12 Nov Sinkholing the Hlux/Kelihos botnet - what happened? Stefan
20 Jul Malicious URLs in .lc zone Dmitry Bestuzhev
22 Apr Lock, stock and two smoking Trojans-2 Sergey Golovanov
10 Oct Hidden details about the last Skype spread malware Dmitry Bestuzhev
26 Jul The Madi Campaign - Part II GReAT
01 Sep Insights from the 1st Ibero-American Summit Dmitry Bestuzhev
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Back in March 2012 we teamed up with Crowdstrike, the Honeynet Project and Dell SecureWorks in disabling the second version of the Hlux/Kelihos-Botnet. We thought that now would be a good time for an update on what has happened to that sinkhole-server over the last 19 months.
What we see now is what we expected. The botnet is getting smaller and smaller - victims have been disinfecting or reinstalling their PCs over time. At the moment we're counting about 1000 unique bots on average per month:
Due to the botnet’s peer-to-peer-design, there could still exist an independent subset of the initial botnet which never connected to our sinkhole. But we think that the bot-count for any such subset would have evolved in a similar way, because most likely the bot-herders would leave them alone as well and concentrate on establishing "Hlux 3".
Most of the bots are still running under Windows XP. But we also saw some bots running under Windows Server 2008:
Most of the infected clients are located in Poland:
The group behind Hlux is known to be adept at quickly renewing their illegal infrastructure. Since the group is also known to be behind the Waledac botnet, we think that this is unlikely to be the last we hear about this gang.
Last but not least, a quick review about the story of Hlux/Kelihos:
In September 2011 we performed the first takedown of Hlux. The criminals responsible for that botnet didn´t show a major interest in taking counter-measures - they abandoned the botnet to its fate (of being under our control now) and immediately began to build a new botnet. So after a short time, Hlux 2 appeared on the radar and we did it again - poisoning the p2p-network to sinkhole it. And again, the criminals quickly rebuilt their botnet and Hlux 3 was born - within 20 minutes! In March 2013 the bad guys were faced with a new shutdown operation - initiated and performed live at the RSA Conference 2013 by our friends over at Crowdstrike.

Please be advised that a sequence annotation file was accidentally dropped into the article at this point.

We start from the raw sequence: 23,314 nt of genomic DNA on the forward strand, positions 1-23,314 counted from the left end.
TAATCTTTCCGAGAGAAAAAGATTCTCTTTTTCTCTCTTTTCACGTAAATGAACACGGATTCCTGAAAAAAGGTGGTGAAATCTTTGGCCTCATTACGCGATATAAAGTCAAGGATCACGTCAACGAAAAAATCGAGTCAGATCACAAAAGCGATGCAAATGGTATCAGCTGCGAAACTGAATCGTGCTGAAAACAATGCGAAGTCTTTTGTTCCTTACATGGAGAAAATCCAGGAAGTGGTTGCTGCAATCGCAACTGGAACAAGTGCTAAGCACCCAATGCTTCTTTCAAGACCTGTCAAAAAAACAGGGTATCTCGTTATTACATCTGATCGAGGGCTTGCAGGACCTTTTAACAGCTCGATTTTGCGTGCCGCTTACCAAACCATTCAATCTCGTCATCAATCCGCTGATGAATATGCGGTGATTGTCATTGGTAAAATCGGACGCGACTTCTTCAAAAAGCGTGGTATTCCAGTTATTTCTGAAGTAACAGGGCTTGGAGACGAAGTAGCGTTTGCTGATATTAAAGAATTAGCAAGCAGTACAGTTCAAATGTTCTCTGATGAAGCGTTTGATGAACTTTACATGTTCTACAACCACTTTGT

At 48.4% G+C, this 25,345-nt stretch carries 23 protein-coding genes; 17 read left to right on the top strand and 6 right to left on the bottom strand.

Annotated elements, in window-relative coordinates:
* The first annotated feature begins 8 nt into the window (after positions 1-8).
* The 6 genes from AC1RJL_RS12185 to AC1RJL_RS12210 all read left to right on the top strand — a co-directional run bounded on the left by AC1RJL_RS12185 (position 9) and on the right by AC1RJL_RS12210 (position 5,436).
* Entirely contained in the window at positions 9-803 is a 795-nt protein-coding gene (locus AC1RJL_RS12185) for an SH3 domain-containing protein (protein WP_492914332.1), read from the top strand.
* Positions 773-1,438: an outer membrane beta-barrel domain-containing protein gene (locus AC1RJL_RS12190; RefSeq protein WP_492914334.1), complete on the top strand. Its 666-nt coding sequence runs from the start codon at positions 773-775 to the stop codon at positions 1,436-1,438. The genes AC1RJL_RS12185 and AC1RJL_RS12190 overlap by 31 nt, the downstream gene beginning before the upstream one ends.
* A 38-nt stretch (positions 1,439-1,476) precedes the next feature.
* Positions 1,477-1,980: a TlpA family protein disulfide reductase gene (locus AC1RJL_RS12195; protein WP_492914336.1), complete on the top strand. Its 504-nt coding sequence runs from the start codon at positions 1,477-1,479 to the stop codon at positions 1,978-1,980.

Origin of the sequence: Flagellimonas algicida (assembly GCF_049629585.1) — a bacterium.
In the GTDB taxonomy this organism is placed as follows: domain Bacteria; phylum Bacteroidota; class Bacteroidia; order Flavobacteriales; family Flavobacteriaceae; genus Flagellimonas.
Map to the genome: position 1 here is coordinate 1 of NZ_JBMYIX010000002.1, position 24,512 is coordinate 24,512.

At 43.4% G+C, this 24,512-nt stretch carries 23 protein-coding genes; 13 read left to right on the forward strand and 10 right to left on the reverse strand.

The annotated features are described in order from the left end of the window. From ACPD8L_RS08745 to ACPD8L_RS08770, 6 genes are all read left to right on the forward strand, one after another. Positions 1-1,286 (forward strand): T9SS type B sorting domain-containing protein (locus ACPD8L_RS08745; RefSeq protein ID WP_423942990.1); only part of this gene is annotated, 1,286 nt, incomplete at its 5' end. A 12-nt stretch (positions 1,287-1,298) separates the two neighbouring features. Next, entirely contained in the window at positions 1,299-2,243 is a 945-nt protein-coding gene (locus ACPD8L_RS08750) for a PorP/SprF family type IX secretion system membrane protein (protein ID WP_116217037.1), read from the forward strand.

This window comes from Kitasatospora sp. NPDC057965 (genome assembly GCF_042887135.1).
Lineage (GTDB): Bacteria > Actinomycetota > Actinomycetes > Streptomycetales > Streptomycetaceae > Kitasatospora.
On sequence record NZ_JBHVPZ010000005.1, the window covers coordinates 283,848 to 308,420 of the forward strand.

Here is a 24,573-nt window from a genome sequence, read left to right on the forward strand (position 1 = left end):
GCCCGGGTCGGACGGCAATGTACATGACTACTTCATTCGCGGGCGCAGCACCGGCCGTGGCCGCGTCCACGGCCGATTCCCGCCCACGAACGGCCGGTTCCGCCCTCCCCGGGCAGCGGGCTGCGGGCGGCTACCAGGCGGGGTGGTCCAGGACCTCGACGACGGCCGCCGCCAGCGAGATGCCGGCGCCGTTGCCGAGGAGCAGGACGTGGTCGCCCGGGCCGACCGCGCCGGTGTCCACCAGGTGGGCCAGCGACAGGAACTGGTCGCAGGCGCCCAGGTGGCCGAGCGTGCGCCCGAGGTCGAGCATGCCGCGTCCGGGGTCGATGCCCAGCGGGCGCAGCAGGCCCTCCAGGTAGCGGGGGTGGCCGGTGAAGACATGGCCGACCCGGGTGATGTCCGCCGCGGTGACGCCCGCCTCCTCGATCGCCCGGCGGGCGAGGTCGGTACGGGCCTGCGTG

Cybercriminals from different places of the world are actively using this domain, including cybercriminals from Brazil abusing free Web hosting available in that country.
How many legitimate domains at .lc zone have you ever had to visit in your life? If the answer is zero, so maybe it’s time to start filtering access to this domain, especially on the corporate Firewall / Proxy layer.
It has been three years since we published Lock, stock and two smoking Trojans in our blog. The article describes the first piece of malware designed to attack users of online banking software developed by a company called BIFIT. There are now several malicious programs with similar functionality, including:
In spite of its functionality no longer being unique, the last program on the list caught our attention.
Words and strings used by Trojan-Banker.Win32.BifitAgent
This particular piece of malware has a number of features that set it apart from other similar programs.
In this blogpost, we will continue our analysis with information on the Madi infrastructure, communications, data collection, and victims.
The Madi infrastructure performs its surveillance operations and communications with a simple implementation as well. Five command and control (C2) web servers are currently up and running Microsoft IIS v7.0 web server along with exposed Microsoft Terminal service for RDP access, all maintaining identical copies of the custom, C# server manager software. These servers also act as the stolen data drops. The stolen data seems to be poorly organized on the server side, requiring multiple operators to log in and investigate the data per each of the compromised systems that they are managing over time.
The services at these IP addresses have been cycled through by the operators for unknown reasons. There does not appear to be a pattern to which malware reports to which server just yet. According to sinkhole data and other reliable sources, the approximate locations of Madi victims are distributed mainly within the Middle East, but some are scattered lightly throughout the US and EU. It seems that some of the victims are professionals and academia (both students and staff) running laptops infected with the Madi spyware, travelling throughout the world: